It’s a big, evil secret behind the U.S. invasion of Iraq – a 100,000 strong mercenary force that the Bush administration has hired to do the U.S. government’s riskiest and dirtiest operations. It works behind the scenes and is virtually above the law.
Its name is Blackwater USA — and it’s a private army with a license to kill.
More evil still is the fact that Blackwater USA is run by a multimillionaire Christian fundamentalist who has also bankrolled President Bush’s election campaigns. And what makes the whole exercise so frightening is that American mainstream media – supposedly the champions of free inquiry – have never bothered to investigate the issue. In fact, a recent book that reveals stunning information about this massive secret army has received no significant coverage at all.
Jeremy Scahill’s just-published 450-page, "Blackwater: The Rise of the World’s Most Powerful Mercenary Army,"  uncovers a story of deception and intrigue whose moral is that some of America’s richest and most powerful have no respect for human lives.
Welcome to George W. Bush’s U.S.A. where secret civilian hired guns can use any means to justify the Administration’s ends.
The idea is devilishly simple: offer killing contracts to privately-run militias and pay them handsomely to do the job – no questions asked. It is a turnkey system in which the Bush administration pays, and Blackwater kills.
And that’s not all. If and when U.S. troops are withdrawn from Iraq, Blackwater operatives can stay.
According to Scahill, the idea of hiring a mercenary army was the brainchild of Donald Rumsfeld. On September 10, 2001 (only one day before the fateful 9/11) he pitched the concept to a high-level Pentagon meeting attended by former corporate executives from Enron, Northrop, Grumman, General Dynamics and Aerospace Corp.
All were chosen by Rumsfeld to work with him as top deputies at the Department of Defense. At that meeting Rumsfeld outlined his strategy for using "the private sector in the waging of America’s wars," a strategy supported by the likes of Paul Wolfowitz and Douglas Feith.
Blackwater is controlled by one person, Erik Prince, described by Scahill as "a radical right-wing Christian mega-millionaire who has served as a major bankroller not only of President Bush’s campaigns but the broader Christian-right agenda."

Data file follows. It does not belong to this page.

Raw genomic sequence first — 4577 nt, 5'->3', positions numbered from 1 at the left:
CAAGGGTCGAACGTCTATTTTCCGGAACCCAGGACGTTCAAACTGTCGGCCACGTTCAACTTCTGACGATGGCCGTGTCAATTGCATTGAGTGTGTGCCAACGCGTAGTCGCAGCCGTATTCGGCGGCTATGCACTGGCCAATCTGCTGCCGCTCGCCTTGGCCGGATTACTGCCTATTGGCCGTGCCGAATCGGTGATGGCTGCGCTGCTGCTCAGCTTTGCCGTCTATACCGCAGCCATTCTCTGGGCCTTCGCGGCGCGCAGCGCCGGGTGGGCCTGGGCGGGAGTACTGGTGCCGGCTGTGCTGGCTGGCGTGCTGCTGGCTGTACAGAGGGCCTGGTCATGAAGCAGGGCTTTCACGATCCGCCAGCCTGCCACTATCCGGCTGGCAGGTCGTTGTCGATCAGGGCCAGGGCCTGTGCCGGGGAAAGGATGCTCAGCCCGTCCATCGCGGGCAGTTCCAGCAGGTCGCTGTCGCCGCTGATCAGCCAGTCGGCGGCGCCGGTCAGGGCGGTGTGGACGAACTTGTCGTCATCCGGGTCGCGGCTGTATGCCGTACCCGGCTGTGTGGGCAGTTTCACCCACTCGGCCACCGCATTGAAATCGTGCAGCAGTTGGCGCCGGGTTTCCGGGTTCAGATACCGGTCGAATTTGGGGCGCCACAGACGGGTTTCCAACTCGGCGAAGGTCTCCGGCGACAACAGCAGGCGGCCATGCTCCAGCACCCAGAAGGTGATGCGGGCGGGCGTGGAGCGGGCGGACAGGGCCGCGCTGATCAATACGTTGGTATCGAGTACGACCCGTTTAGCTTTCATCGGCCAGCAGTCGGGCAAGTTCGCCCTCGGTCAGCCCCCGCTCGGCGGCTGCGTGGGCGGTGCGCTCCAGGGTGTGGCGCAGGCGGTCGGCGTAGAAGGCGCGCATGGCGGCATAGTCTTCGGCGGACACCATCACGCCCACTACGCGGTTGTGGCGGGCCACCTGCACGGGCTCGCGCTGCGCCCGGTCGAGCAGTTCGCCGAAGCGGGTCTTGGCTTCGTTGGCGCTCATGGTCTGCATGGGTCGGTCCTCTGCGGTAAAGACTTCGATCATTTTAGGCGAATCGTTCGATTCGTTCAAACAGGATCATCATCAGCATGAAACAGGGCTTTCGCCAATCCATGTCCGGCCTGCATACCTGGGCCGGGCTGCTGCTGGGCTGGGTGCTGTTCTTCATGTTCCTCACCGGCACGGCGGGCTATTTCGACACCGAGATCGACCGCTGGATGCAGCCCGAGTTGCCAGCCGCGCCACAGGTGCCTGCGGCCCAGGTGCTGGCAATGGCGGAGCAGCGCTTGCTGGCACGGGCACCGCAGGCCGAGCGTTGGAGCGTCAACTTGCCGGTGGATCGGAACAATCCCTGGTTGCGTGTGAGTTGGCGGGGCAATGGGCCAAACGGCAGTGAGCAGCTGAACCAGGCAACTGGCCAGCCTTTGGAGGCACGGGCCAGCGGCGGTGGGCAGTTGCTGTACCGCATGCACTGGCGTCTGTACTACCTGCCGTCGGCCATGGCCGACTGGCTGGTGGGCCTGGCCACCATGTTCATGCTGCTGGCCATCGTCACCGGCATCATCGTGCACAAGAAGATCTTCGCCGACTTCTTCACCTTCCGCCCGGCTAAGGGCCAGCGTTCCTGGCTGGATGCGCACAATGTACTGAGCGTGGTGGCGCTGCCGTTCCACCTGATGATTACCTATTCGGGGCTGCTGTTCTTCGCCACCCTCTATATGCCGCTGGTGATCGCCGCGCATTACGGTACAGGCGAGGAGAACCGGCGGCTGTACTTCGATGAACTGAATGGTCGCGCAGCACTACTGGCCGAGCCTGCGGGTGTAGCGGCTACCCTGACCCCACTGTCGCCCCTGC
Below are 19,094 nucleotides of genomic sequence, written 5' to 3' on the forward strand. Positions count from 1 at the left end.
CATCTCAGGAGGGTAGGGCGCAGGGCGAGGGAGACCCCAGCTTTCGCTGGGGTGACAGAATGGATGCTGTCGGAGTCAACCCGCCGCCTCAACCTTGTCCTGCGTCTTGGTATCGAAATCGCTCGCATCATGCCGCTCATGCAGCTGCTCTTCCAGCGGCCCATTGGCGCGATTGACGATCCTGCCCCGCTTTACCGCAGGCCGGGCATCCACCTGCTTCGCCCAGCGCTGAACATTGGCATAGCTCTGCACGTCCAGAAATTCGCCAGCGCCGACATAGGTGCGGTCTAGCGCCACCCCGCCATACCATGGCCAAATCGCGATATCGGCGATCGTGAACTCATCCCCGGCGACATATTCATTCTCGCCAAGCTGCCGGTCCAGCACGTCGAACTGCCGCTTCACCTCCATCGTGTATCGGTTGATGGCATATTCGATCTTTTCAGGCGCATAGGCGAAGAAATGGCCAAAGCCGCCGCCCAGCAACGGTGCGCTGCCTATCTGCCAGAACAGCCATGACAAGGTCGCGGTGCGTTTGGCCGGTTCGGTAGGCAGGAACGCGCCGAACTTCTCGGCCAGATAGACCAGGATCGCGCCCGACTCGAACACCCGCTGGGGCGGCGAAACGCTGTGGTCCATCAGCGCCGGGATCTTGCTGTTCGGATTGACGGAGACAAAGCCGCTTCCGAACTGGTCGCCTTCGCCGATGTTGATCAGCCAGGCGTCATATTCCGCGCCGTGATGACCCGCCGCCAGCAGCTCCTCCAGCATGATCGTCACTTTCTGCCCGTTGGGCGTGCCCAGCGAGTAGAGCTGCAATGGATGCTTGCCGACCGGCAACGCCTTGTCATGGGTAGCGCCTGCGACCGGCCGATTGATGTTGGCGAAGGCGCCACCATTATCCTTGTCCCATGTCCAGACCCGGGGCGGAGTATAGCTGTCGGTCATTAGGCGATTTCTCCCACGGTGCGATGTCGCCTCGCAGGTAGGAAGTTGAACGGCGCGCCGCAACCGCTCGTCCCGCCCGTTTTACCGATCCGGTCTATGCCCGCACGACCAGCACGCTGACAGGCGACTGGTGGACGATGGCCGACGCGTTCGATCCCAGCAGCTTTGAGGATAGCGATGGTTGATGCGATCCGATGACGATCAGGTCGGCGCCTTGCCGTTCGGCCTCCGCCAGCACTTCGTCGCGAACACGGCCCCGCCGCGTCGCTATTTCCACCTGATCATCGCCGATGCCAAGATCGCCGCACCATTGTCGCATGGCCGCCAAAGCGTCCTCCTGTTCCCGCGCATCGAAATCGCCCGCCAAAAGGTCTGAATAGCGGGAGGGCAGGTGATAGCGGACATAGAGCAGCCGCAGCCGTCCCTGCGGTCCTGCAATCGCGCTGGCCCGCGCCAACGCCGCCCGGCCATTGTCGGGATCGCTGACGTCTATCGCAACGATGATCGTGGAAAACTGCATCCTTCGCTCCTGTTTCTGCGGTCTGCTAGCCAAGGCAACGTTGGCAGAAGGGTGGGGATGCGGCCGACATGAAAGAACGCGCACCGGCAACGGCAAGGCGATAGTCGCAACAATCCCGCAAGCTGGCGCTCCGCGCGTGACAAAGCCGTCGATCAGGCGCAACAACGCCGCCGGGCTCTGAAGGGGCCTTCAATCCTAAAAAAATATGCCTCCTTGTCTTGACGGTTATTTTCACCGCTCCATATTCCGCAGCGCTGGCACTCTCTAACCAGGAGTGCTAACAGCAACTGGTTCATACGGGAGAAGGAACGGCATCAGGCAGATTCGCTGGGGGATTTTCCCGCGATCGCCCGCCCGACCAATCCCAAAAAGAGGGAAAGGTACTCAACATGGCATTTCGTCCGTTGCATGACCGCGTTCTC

The 38-year-old Prince is a former U.S. Navy officer who serves on the board of Christian Freedom International, whose mission is to help "Christians who are persecuted for their faith in Jesus Christ."
Price started Blackwater in 1995 at age 27, after his father died and left him a $1.3 billion automobile parts firm. Prince’s first wife died of cancer in 2003 and he has six children.
As Scahill quotes him, Prince speaks proudly about his soldiers-for-hire company: "When you ship overnight, do you use the postal service or do you use FedEx? Our corporate goal is to do for the national security apparatus what FedEx did to the postal service."
In Iraq, Blackwater is free to hire whomever it pleases — Iraqis, Americans, Israelis… Its mercenaries get paid $300 to $600 a day, a big contrast to what men and women in the official American armed forces earn.
But there is also another difference: when Blackwater soldiers are killed, they are not heroes. In fact, they are not even acknowledged. They are not added into the American casualty totals, nor are their coffins draped in the American flag.
Whatever they do is secret and there is no accountability for why or how they kill Iraqis.
Paul Bremer, Bush’s envoy in Iraq during the first year of the occupation, issued a decree on June 28, 2004 granting immunity to Blackwater and other military "contractors" from prosecution for war crimes. Blackwater was even able to bypass the Pentagon’s Uniform Code of Military Justice, claiming its soldiers are "civilians."
In a public hearing, Congressman Dennis Kucinich lamented that, "These private contractors can get away with murder. [They] do not appear to be subject to any laws at all and so therefore they have more of a license… to take the law into their own hands."
As the Administration is planning to increase the size of the army in Iraq at a cost of anywhere from $3.6 billion to 4 billion, Prince has also been talking about building a permanent "contractor brigade" and doing it cheaper.
In praising Scahill, Canadian reviewer Naomi Klein said: "[His book shows] how the Bush administration has spent hundreds of millions of public dollars building a parallel corporate army, an army so royal to far right causes … [It is] the most important and chilling book about the death throes of the U.S. democracy you will read in years and a triumph of investigative reporting."